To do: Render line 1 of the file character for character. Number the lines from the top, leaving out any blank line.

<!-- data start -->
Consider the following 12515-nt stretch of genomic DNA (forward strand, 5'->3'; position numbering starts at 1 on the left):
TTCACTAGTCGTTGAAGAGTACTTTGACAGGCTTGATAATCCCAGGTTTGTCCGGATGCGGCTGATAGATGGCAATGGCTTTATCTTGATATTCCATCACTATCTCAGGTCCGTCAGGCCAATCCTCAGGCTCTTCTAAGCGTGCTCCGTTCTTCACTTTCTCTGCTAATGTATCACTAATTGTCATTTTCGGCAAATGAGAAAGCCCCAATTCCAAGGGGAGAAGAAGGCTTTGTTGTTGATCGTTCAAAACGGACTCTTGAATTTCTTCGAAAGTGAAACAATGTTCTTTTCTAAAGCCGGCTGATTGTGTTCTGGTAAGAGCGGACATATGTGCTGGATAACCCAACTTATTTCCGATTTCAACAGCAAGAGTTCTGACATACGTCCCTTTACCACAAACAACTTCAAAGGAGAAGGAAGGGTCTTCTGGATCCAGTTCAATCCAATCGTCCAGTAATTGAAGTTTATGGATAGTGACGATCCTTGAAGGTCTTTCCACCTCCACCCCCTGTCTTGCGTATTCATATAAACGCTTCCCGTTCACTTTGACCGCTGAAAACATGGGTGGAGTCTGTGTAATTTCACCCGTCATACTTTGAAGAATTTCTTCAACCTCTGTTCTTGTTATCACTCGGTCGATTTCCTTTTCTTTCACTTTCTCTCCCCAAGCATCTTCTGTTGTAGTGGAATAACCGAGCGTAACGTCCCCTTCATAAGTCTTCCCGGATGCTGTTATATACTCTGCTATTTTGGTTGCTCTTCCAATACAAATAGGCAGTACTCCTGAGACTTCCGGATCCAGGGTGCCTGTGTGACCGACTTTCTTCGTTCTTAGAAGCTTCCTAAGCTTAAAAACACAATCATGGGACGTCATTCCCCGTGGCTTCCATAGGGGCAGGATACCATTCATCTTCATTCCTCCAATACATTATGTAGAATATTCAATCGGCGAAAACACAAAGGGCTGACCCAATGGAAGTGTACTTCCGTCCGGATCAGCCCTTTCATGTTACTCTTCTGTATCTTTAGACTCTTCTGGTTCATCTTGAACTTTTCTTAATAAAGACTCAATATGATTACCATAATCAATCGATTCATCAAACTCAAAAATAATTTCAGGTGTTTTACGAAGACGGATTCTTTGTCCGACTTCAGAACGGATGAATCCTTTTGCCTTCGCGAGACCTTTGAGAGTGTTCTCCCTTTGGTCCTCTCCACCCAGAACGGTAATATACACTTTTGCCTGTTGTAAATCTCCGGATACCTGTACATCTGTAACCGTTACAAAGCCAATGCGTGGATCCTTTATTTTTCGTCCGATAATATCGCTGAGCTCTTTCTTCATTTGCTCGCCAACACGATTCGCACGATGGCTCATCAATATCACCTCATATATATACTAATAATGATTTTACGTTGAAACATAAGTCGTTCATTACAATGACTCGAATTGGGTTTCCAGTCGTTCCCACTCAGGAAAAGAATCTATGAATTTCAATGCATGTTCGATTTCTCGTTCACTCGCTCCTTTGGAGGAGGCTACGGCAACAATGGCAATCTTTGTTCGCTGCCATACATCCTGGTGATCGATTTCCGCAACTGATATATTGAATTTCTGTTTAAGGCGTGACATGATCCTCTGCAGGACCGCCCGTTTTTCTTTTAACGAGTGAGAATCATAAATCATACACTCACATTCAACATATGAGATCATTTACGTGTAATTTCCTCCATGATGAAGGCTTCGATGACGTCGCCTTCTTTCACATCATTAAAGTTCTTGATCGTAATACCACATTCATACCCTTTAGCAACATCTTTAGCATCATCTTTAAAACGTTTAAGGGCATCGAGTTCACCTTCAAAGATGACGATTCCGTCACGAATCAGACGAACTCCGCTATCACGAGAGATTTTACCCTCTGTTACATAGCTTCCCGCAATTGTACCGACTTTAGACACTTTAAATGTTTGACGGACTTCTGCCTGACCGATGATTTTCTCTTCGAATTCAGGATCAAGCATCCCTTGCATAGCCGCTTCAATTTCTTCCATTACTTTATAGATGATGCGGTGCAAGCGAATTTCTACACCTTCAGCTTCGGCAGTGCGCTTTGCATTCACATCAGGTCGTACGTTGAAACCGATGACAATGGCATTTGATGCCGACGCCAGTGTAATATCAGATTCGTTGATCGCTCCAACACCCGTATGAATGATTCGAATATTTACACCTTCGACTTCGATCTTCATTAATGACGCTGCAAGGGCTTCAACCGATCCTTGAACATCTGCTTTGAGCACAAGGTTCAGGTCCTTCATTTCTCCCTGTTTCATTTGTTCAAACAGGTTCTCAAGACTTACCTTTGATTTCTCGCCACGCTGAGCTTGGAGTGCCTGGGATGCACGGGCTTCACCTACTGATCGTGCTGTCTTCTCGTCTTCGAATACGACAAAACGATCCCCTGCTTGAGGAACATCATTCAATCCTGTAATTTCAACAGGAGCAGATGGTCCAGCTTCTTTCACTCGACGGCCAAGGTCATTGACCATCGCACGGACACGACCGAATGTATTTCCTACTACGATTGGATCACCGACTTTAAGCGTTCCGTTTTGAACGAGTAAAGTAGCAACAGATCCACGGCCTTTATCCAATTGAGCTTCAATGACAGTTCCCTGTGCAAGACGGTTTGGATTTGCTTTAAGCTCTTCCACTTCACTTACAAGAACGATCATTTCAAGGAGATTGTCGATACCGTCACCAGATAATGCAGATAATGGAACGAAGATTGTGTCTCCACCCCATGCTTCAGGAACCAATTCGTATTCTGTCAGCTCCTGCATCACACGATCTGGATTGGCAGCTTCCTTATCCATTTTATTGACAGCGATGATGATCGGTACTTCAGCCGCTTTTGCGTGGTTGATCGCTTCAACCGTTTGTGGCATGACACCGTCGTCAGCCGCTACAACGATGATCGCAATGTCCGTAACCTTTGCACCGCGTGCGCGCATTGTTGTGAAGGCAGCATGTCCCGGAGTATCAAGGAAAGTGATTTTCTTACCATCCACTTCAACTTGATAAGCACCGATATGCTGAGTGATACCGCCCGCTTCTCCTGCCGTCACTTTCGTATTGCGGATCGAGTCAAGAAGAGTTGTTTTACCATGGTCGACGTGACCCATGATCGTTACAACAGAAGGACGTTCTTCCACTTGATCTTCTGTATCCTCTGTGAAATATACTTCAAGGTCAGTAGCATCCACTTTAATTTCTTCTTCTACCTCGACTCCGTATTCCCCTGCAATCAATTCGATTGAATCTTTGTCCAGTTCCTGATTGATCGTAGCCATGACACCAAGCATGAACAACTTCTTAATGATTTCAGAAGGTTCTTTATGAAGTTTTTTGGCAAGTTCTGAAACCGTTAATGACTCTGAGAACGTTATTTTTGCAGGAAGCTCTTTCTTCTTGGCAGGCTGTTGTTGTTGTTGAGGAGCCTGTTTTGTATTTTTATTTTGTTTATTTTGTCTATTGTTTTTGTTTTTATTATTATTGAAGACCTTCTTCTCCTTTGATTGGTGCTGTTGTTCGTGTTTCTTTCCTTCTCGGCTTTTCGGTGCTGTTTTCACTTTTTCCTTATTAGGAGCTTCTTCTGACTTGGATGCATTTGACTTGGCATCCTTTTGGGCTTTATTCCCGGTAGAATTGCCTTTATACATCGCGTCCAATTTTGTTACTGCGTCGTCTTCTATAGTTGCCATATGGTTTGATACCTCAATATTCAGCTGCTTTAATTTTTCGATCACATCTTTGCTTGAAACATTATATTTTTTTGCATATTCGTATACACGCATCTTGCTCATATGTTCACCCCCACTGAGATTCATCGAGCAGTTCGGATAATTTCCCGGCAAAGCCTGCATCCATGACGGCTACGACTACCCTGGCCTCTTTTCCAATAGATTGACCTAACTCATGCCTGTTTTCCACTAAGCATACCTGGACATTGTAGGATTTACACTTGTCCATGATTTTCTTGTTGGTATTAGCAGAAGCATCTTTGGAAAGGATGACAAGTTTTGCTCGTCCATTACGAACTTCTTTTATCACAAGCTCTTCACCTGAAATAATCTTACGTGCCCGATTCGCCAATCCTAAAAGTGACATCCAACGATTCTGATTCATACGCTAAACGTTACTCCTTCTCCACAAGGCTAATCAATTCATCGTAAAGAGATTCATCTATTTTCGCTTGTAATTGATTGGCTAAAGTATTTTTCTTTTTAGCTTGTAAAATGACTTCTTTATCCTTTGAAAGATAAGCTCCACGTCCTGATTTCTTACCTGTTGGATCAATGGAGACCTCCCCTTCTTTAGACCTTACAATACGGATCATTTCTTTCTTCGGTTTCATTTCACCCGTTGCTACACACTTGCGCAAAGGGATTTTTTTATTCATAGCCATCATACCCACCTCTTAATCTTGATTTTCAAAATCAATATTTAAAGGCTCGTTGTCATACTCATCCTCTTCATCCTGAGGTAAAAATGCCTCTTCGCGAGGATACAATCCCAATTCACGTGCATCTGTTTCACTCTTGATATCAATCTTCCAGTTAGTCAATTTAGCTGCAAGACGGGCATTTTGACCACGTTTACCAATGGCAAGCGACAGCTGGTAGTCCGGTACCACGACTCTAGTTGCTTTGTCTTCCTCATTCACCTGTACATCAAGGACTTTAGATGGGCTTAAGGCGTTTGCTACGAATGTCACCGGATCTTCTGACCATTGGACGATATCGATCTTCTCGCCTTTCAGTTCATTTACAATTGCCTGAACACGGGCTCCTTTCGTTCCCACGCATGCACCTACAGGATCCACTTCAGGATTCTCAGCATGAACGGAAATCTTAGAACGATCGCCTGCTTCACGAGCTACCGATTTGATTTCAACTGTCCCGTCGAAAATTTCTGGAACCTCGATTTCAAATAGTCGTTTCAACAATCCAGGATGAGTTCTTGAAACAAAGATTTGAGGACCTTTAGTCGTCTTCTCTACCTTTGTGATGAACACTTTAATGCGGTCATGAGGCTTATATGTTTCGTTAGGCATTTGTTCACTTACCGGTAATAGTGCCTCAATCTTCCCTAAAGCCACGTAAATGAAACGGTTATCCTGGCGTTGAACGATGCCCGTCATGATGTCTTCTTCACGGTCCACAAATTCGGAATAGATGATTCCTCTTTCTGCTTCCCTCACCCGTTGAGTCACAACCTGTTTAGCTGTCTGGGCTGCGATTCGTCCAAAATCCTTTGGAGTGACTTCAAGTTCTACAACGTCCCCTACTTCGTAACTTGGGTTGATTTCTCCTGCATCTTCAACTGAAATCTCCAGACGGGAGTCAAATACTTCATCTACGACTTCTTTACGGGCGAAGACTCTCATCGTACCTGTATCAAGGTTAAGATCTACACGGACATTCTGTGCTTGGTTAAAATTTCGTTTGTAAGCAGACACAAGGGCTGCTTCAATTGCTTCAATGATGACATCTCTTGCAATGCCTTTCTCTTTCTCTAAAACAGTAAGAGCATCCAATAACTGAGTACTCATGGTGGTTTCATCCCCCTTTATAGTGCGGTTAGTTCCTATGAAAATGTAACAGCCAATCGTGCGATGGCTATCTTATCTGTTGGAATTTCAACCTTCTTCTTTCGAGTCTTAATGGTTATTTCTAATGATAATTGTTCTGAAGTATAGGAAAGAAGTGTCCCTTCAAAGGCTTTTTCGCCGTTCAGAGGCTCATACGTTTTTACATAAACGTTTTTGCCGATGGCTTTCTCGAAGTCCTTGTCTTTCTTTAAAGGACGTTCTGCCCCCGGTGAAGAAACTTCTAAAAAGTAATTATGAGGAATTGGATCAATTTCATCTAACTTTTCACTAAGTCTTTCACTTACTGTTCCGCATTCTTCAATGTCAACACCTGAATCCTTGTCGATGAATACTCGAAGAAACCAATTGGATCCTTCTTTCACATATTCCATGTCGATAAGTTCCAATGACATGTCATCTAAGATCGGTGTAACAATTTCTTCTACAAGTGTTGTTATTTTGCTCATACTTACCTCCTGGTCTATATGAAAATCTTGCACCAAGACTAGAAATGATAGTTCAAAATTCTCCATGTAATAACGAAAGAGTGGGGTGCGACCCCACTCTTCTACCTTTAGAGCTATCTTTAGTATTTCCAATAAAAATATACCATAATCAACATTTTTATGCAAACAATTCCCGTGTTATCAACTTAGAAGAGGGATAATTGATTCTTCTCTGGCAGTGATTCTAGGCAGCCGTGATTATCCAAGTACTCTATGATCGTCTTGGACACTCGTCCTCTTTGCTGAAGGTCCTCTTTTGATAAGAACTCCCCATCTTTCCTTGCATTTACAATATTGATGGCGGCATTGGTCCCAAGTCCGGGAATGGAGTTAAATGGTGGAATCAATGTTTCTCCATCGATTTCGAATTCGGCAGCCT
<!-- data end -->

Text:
Consider the following 12515-nt stretch of genomic DNA (forward strand, 5'->3'; position numbering starts at 1 on the left):